The reconciliation deal reached between Turkey and Israel is seen as a diplomatic victory for Turkey in Israeli media outlets, with mixed reactions ranging from discontent to praise, emphasizing the benefits of the agreement for Turkey.
Hamas and Turkey come out as winners in the upcoming deal if reports in the Israeli media are correct, Ariel Ben Solomon wrote for Jerusalem Post, criticizing Israel for making compromises on Turkey's close relations with Hamas.
Israeli newspaper Haaretz said the agreement came six years late and claimed that Israel would have met the very same conditions right after Mavi Marmara raid.
"Turkey does not need Israel as much as it needed in the past, it was a necessary deal." Haaretz reported.
Gilad Sharon, the son of former PM Ariel Sharon, wrote on Ynetnews that Erdoğan has set national dignity as his top priority in the agreement, saying Israel failed to do so.
"When someone apologizes and expresses their willingness to compensate the other party, it is only because they have acted inappropriately, unlawfully, or unjustly. And so, I would appreciate it if the Cabinet were to explain what exactly we are apologizing for." Sharon wrote.
Prime Minister Binali Yıldırım has announced on Monday the details of the reconciliation deal ending a six-year rift over the Israeli navy's killing of 10 Turkish pro-Palestinian activists who tried to sail to the blockaded Gaza Strip in 2010.Yıldırım confirmed that Israel has agreed to pay $20 million (18.14 million euros) in compensation to the families of 2010 Mavi Marmara raid victims.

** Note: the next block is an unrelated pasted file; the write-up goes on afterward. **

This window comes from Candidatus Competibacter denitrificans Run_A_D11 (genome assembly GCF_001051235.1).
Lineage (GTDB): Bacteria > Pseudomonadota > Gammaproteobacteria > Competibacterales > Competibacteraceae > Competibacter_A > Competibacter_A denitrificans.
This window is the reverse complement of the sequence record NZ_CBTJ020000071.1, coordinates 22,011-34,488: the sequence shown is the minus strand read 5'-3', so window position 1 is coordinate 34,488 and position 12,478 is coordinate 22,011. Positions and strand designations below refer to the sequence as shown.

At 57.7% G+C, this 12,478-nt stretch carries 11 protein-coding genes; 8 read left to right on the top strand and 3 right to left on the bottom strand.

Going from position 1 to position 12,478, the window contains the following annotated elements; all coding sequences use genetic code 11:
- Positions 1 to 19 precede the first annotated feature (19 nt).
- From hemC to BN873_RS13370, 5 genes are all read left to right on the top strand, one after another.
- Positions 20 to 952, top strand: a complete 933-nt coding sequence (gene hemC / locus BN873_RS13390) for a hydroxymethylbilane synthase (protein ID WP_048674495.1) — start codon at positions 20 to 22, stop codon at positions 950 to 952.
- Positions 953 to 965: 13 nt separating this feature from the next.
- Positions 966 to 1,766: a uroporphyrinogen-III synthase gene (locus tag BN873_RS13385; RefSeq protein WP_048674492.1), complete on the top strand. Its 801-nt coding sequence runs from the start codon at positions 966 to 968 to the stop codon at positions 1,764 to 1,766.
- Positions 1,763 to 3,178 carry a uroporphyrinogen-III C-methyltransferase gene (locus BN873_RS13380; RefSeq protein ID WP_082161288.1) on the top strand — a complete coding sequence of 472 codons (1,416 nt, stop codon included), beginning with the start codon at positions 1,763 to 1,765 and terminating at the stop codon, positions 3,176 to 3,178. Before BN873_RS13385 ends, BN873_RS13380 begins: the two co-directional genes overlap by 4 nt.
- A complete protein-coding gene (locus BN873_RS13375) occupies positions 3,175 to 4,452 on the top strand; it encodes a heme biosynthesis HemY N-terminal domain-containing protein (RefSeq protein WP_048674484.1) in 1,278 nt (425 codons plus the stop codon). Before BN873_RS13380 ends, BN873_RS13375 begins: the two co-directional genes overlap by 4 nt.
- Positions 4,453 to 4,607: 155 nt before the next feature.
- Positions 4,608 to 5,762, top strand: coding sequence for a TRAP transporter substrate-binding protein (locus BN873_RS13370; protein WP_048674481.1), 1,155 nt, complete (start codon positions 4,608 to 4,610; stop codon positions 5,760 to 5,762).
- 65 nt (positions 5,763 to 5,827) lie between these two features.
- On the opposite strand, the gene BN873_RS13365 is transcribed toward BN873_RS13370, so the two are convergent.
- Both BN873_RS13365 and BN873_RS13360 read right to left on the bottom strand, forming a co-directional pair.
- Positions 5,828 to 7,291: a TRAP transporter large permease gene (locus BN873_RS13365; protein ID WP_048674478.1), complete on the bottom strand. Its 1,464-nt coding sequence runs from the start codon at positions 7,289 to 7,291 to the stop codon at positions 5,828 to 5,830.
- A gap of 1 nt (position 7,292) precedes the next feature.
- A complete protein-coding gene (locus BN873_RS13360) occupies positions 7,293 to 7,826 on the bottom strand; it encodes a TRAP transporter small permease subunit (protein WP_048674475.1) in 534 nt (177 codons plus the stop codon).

Under the deal, Turkey will deliver humanitarian aid and other non-military products to Gaza and a first shipment of 10,000 tons of aid would be sent next Friday, Yıldırım [Office1] told reporters during a press conference in Ankara.
Turkey will also be allowed to deliver aid to Gaza in the future and invest in infrastructure projects under the deal, the prime minister said.
The deal will see the two countries exchange ambassadors "as soon as possible," Yıldırım said.
His Israeli counterpart, Benjamin Netanyahu, made a simultaneous announcement in Rome, saying the deal would help bring "stability" to the turbulent Middle East.
"The world is in turmoil. The Middle East is in turmoil. And my goal as prime minister is to create focus points of stability in this volatile and stormy region," Netanyahu said.
"We are two large powers in the region and the break between us didn't benefit either of our mutual interests," the Israeli prime minister said.